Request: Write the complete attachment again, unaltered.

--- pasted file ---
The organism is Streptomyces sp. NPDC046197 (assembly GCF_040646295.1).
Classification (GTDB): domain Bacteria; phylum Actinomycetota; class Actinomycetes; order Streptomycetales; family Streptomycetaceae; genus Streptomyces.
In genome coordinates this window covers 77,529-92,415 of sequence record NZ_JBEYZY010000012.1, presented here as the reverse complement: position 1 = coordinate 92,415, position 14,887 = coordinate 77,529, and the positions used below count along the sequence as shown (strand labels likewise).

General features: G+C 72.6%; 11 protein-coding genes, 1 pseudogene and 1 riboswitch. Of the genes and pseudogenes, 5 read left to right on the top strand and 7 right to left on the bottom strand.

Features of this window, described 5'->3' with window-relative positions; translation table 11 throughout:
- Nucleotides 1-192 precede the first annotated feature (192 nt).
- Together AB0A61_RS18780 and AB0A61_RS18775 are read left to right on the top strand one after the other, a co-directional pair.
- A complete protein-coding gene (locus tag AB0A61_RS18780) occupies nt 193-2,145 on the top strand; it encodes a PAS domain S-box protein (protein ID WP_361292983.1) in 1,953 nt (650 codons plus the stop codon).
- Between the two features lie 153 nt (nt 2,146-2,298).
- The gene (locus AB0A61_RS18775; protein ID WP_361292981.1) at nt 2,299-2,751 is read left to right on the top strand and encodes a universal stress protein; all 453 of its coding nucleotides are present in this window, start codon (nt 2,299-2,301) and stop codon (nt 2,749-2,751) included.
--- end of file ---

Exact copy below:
The organism is Streptomyces sp. NPDC046197 (assembly GCF_040646295.1).
Classification (GTDB): domain Bacteria; phylum Actinomycetota; class Actinomycetes; order Streptomycetales; family Streptomycetaceae; genus Streptomyces.
In genome coordinates this window covers 77,529-92,415 of sequence record NZ_JBEYZY010000012.1, presented here as the reverse complement: position 1 = coordinate 92,415, position 14,887 = coordinate 77,529, and the positions used below count along the sequence as shown (strand labels likewise).

General features: G+C 72.6%; 11 protein-coding genes, 1 pseudogene and 1 riboswitch. Of the genes and pseudogenes, 5 read left to right on the top strand and 7 right to left on the bottom strand.

Features of this window, described 5'->3' with window-relative positions; translation table 11 throughout:
- Nucleotides 1-192 precede the first annotated feature (192 nt).
- Together AB0A61_RS18780 and AB0A61_RS18775 are read left to right on the top strand one after the other, a co-directional pair.
- A complete protein-coding gene (locus tag AB0A61_RS18780) occupies nt 193-2,145 on the top strand; it encodes a PAS domain S-box protein (protein ID WP_361292983.1) in 1,953 nt (650 codons plus the stop codon).
- Between the two features lie 153 nt (nt 2,146-2,298).
- The gene (locus AB0A61_RS18775; protein ID WP_361292981.1) at nt 2,299-2,751 is read left to right on the top strand and encodes a universal stress protein; all 453 of its coding nucleotides are present in this window, start codon (nt 2,299-2,301) and stop codon (nt 2,749-2,751) included.